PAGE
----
The kickoff served as an initial networking session for states and an inspirational launch point to prepare for the work ahead. Attendees had the pleasure of the hearing from JFF Vice President Joel Vargas, who shared how JFF is advancing the vision through its recent research and report The Big Blur: An Argument for Erasing the Boundaries Between High School, College, and Careers —and Creating One New System That Works for Everyone

Vargas highlighted promising first steps in Idaho (Financing Students Directly), Tennessee (Ready Graduate Indicator), Texas (P-TECH and and Early College High Schools) and Washington (Mandatory Acceleration) that are blurring the lines among secondary, postsecondary and career preparation systems.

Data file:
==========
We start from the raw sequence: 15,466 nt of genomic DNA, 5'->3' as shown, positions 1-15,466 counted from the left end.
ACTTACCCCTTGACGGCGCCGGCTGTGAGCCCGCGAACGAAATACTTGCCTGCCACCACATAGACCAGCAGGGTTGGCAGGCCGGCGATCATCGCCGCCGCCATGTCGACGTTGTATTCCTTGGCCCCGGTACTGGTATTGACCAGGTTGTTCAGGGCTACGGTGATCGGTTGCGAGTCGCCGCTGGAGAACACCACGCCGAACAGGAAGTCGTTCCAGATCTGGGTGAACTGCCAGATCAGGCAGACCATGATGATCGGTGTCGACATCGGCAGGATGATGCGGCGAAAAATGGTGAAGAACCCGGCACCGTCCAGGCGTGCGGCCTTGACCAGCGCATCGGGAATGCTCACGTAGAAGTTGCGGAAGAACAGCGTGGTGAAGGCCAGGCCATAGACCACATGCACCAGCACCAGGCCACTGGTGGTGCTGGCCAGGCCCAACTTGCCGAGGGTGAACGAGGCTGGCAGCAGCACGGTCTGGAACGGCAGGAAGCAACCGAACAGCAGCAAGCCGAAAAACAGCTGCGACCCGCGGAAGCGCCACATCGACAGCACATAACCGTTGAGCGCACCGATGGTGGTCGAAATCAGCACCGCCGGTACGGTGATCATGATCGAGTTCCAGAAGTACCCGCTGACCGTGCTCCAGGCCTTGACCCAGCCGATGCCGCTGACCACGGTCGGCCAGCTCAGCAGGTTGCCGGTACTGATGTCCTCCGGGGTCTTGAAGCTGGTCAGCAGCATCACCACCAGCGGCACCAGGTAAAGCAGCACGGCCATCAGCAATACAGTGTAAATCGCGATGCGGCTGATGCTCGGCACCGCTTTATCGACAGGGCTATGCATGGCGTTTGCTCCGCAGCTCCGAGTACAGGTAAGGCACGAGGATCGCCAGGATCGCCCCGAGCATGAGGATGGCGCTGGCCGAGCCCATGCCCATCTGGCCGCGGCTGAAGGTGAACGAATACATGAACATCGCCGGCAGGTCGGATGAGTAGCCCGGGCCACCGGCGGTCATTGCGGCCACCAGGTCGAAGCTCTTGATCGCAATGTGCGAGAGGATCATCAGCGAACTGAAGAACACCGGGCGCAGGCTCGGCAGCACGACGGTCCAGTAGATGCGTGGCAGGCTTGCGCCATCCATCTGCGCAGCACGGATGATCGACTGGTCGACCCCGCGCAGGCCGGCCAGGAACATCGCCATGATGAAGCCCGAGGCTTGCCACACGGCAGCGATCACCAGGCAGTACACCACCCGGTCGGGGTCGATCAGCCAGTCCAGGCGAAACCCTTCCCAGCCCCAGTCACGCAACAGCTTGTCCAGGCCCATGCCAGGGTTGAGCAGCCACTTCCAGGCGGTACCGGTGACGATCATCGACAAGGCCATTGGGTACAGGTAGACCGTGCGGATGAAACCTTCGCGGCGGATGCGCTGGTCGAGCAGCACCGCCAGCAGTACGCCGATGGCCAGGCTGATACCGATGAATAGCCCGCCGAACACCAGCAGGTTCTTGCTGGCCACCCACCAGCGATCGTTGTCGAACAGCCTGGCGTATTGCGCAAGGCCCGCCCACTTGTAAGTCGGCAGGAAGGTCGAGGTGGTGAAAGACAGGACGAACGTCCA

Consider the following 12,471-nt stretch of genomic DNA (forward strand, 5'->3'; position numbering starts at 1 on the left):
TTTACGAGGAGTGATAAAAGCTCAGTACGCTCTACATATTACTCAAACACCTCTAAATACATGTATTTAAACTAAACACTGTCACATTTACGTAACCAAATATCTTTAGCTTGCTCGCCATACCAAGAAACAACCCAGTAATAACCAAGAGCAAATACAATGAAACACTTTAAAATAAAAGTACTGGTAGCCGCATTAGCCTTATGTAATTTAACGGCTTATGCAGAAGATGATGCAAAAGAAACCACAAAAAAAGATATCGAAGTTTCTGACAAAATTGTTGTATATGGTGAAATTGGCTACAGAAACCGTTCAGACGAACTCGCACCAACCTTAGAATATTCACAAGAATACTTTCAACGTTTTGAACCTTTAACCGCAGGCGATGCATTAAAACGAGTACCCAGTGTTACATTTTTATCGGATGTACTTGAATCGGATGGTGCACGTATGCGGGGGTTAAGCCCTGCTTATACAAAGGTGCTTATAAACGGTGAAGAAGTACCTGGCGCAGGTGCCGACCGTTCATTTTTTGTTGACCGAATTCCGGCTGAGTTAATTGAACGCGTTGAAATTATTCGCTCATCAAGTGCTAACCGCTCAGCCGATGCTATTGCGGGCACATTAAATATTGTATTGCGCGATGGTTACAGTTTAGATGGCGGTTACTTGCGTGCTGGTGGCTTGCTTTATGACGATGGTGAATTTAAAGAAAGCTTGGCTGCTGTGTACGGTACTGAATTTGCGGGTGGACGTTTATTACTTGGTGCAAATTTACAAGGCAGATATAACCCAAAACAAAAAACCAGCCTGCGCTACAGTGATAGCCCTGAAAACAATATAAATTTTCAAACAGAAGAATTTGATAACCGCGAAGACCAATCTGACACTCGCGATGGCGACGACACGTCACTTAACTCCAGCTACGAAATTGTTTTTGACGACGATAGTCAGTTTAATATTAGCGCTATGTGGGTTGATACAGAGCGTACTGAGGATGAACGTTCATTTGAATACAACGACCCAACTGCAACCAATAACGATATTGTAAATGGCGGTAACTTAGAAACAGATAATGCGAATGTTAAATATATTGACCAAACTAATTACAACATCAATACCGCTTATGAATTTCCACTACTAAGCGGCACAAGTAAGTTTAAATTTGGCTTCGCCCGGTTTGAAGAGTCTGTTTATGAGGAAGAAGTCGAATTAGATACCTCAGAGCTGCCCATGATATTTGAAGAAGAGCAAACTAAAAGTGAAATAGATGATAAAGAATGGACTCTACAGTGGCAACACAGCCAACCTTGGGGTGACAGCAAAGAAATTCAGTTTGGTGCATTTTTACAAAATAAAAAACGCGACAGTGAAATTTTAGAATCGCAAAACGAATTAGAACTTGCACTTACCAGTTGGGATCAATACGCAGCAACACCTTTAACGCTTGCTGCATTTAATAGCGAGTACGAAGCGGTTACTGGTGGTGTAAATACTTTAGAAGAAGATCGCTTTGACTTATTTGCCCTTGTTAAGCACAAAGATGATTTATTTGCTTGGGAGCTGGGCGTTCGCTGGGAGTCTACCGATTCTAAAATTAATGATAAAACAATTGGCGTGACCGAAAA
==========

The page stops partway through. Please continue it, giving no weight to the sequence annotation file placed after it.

Vargas challenged attendees to dream big and be the new models for scalable solutions by being a “network facilitator,” by combining career pathway expansion with intentional investments in collaboration and sustained partnerships. He connected the vision to a world where policymakers “boldly reimagine public responsibility” where providing two years of higher education and training for careers is seen as a public responsibility that is not just affordable or free, but structured to provide full support for each learner on their career journey.  

“Partners have to focus not just on the technical work, but also on building relationships and trust. Systems change is also people change.” – Joel Vargas, Vice President of Programs, JFF